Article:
Donald Kuhn, Ph.D.

Position Title

Professor

Office Address

John D. Dingell VA Medical Center
Research & Development Service
4646 John R
Detroit, MI 48201

Office Phone

313-576-4457

Biography

Dr. Kuhn is a Professor of Psychiatry and Behavioral Neurosciences and a VA Research Career Scientist. Research in the Kuhn laboratory has been funded by the National Institutes of Health, Department of Veterans Affairs and the Department of Defense. Dr. Kuhn continues to serve on numerous federal grant review committees and he is called on frequently to review submitted manuscripts for numerous peer reviewed neuroscience journals.

Education Training

  • Presbyterian College, Clinton, SC, BS (Biopsychology), 1972
  • University of South Carolina, Columbia, SC, PhD (Behavioral Pharmacology), 1976

Postgraduate Training

  • Postdoctoral Fellow, Princeton University, Princeton, NJ, 1976-1977
  • Staff Fellow, Section on Biochemical Pharmacology, National Institutes of Health, Intramural Research Program, Bethesda, MD, 1977-1986

Research Interests

Neurobiology
  • Damage to the brain caused by injury, drugs and disease (e.g., Parkinson’s disease) and the resultant neuropsychiatric outcomes. Research in this area concentrates on repetitive, mild traumatic brain injury using an animal model that simulates head impacts sustained by athletes. This model imparts results in little or no evidence of behavioral or neuropathological dysfunction acutely. However, with the passage of time, significant alterations in behavior (e.g., psychiatric-like conditions) and neuropathology (e.g., chronic traumatic encephalopathy or CTE; increases in reactive gliosis and neuroinflammation). This model is being used to study therapeutic interventions that can delay or prevent the delayed and progressive emergence of behavioral dysfunction and CNS damage after repetitive, mild head impacts. Our laboratory also studies the neuropharmacological and neurochemical effects of the neurotoxic amphetamines (e.g., methamphetamine, MDMA) and the synthetic cathinone drugs (e.g., mephedrone, methcathinone). These two classes of drugs share significant structural similarities yet one class causes neurotoxicity (methamphetamine and related drugs) whereas the other (cathinone related drugs) do not. A wide variety of approaches is used to increase the understanding of the neuronal damage caused by these drugs of abuse. Last, we study the non-motor symptoms of Parkinson’s disease using various animal models that reflect the CNS pathology of this neurodegenerative condition to include its characteristic psychiatric-like symptoms (e.g., depression, obsessive-compulsive disorder, cognitive decline).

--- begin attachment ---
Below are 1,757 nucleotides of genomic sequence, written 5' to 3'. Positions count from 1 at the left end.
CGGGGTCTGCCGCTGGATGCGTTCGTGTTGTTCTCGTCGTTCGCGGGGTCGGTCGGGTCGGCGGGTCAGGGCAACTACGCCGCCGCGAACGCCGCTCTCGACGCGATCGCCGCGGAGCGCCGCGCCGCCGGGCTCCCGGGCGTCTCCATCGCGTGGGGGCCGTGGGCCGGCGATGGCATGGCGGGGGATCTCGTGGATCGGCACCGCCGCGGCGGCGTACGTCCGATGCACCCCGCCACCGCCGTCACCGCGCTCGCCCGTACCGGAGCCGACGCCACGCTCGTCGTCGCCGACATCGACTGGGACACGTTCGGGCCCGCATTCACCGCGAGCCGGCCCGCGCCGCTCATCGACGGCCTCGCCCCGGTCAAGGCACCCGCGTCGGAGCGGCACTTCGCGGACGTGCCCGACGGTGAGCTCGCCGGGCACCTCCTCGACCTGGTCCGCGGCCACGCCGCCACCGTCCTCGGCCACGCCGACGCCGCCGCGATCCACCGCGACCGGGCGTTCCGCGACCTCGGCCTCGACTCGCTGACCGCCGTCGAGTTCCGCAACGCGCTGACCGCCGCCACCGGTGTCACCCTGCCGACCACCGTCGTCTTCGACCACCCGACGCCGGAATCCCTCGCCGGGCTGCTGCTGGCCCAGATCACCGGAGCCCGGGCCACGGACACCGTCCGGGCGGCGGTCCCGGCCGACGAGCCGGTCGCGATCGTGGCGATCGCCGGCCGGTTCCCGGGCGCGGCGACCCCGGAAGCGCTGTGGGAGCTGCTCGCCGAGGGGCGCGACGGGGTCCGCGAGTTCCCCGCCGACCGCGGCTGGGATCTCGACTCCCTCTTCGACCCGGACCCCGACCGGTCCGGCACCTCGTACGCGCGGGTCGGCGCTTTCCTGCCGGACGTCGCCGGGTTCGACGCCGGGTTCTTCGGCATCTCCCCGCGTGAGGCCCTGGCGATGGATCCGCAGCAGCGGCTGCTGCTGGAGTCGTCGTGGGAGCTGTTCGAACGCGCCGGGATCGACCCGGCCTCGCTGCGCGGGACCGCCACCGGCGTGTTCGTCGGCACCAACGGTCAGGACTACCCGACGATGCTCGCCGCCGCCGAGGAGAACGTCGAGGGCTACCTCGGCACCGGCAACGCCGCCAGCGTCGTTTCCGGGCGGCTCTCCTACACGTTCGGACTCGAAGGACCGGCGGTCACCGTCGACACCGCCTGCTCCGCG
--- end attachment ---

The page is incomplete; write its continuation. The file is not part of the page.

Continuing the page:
• Studies on the role of the neurotransmitter serotonin in neuropsychiatric conditions, neurochemistry and physiology. We have developed a knockout mouse lacking the gene for tryptophan hydroxylase 2 (TPH2), the enzyme responsible for the synthesis of serotonin in brain, to facilitate studies of the role of serotonin in neurodevelopmental disorders such as autism. In addition, the TPH2 knockout mouse has opened numerous avenues of translational study into behavioral dysfunction to include depression, OCD, impulsivity/disinhibition and aggression. Using both constitutive and inducible (i.e., tamoxifen-induced) knockout models, we study the role of serotonin in behavior using extensively validated tests of psychiatric-like conditions across the life-span.
  • The gut microbiome and gut-brain axis communication. Our laboratory was recently funded to purchase an Illumina MiSeq system to study the gut microbiome. We are using 16S rRNA sequencing to analyze how psychiatric drugs and drugs of abuse alter the diversity and composition of the microbiota. In addition, our laboratory is also investigating how the gut microbiome, as well as altered communication along the gut-brain axis, contributes to psychiatric conditions like depression and PTSD. Finally, we are focusing attention on Gulf War Illness. This chronic disorder is characterized by both CNS and gastrointestinal symptoms that may reflect a dysbiosis in the gut microbiome. Using a mouse model of Gulf War Illness, we are observing significant alterations in the gut microbiome and its metabolomics profile. These alterations open new avenues of research into the use of probiotics and microbiota transfer to treat Gulf War Illness and the psychiatric conditions associated with it.

     

Clinical/Research Interests

  • Delirium
  • Gulf War Illness

Publications

Complete List of Published Work in MyBibliography

 

 

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